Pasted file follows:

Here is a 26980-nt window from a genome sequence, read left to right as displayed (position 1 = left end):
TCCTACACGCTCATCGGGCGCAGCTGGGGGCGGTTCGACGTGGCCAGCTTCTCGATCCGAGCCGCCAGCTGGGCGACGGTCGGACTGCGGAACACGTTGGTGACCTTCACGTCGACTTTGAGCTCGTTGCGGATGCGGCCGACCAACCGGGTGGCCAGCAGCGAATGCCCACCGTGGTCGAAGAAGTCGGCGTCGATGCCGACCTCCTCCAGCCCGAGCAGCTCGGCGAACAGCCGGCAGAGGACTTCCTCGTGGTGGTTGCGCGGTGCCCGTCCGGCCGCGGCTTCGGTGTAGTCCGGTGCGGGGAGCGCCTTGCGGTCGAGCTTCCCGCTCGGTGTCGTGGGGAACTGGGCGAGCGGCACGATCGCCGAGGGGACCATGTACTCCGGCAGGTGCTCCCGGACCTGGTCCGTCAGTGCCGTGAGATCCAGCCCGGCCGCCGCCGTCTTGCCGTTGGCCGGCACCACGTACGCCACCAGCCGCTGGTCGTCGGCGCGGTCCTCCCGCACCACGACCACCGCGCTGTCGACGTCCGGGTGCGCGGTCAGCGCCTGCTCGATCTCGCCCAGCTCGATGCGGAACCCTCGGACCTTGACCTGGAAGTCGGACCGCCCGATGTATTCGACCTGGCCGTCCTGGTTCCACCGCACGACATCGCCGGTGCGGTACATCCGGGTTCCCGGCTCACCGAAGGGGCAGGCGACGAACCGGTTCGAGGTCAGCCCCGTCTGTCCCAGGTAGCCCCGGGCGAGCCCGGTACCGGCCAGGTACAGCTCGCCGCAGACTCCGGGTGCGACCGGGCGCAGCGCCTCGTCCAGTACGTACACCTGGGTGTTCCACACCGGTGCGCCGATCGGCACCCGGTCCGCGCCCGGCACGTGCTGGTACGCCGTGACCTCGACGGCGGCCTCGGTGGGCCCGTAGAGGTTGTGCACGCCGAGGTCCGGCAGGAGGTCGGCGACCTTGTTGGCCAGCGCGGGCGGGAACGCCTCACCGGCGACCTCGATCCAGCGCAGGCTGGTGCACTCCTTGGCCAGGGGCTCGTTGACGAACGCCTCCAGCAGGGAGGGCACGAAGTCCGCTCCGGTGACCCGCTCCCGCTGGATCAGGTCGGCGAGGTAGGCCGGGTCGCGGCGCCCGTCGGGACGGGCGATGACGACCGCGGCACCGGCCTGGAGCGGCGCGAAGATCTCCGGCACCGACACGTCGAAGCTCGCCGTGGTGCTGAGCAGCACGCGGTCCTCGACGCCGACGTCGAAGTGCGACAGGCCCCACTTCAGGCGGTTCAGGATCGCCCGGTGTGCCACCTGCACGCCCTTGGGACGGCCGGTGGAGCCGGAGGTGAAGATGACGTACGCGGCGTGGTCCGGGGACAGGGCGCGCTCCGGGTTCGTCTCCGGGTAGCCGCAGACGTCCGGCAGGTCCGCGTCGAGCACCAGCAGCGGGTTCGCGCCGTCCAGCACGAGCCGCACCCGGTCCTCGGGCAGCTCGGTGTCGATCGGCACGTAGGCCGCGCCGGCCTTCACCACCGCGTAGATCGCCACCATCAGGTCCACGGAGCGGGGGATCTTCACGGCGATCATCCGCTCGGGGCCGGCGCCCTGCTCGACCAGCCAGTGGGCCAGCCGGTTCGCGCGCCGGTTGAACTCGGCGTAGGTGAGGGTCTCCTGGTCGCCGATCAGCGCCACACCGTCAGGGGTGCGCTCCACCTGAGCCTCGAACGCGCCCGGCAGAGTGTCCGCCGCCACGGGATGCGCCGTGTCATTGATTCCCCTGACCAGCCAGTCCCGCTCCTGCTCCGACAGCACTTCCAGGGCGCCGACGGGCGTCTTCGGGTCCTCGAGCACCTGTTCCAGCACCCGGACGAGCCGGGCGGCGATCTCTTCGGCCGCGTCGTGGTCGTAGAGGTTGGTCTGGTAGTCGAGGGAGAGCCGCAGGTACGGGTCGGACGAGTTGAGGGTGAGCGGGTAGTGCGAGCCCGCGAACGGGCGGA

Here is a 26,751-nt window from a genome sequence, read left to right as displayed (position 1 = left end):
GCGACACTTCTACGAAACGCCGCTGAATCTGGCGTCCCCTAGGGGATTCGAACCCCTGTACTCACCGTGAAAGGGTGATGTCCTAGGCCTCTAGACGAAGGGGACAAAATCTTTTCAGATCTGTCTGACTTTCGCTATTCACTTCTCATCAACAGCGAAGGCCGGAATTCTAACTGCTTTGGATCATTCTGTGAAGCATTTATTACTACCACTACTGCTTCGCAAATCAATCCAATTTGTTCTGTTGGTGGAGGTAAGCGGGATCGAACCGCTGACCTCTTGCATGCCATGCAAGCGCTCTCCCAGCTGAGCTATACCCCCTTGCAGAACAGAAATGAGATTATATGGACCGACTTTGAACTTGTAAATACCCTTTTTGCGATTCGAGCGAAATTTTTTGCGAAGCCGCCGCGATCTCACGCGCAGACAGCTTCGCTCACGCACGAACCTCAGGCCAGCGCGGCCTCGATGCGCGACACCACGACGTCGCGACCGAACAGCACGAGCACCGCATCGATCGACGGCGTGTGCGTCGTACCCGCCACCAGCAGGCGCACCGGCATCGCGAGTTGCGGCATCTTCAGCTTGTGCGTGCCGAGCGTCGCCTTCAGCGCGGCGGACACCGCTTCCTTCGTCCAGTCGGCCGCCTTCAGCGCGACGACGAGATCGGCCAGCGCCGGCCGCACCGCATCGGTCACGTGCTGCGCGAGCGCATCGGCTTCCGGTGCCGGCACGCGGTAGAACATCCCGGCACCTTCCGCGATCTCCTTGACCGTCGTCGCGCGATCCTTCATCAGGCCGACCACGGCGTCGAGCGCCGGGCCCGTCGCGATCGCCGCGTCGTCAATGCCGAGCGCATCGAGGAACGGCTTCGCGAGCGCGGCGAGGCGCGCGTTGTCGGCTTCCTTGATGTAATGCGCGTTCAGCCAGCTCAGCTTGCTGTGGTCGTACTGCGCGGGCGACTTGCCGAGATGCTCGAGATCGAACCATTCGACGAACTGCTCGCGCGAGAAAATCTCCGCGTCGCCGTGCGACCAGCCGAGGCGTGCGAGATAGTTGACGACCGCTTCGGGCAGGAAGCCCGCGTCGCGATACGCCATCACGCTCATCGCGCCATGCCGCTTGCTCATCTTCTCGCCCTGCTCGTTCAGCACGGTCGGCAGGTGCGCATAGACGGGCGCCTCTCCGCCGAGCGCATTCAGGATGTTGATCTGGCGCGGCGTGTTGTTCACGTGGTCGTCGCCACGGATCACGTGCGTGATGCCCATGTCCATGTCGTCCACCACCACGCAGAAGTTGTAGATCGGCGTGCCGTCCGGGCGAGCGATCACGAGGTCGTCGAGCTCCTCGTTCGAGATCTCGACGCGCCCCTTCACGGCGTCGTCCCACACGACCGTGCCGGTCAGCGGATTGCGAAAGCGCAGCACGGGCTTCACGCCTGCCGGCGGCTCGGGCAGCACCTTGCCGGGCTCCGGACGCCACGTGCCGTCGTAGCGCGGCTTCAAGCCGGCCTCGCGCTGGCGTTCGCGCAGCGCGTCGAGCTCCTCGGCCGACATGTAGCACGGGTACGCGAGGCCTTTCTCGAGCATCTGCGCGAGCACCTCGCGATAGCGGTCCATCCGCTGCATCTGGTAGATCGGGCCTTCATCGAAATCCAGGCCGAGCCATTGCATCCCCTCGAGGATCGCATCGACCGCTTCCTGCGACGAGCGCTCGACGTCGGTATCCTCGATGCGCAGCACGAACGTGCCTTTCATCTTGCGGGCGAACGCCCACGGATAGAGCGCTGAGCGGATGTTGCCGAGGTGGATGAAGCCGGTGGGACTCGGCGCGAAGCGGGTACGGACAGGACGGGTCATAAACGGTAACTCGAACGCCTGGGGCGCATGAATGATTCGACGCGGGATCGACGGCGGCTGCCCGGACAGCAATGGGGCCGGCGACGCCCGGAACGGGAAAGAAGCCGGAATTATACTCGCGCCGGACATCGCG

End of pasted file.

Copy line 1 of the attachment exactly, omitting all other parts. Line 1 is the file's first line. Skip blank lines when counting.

Here is a 26980-nt window from a genome sequence, read left to right as displayed (position 1 = left end):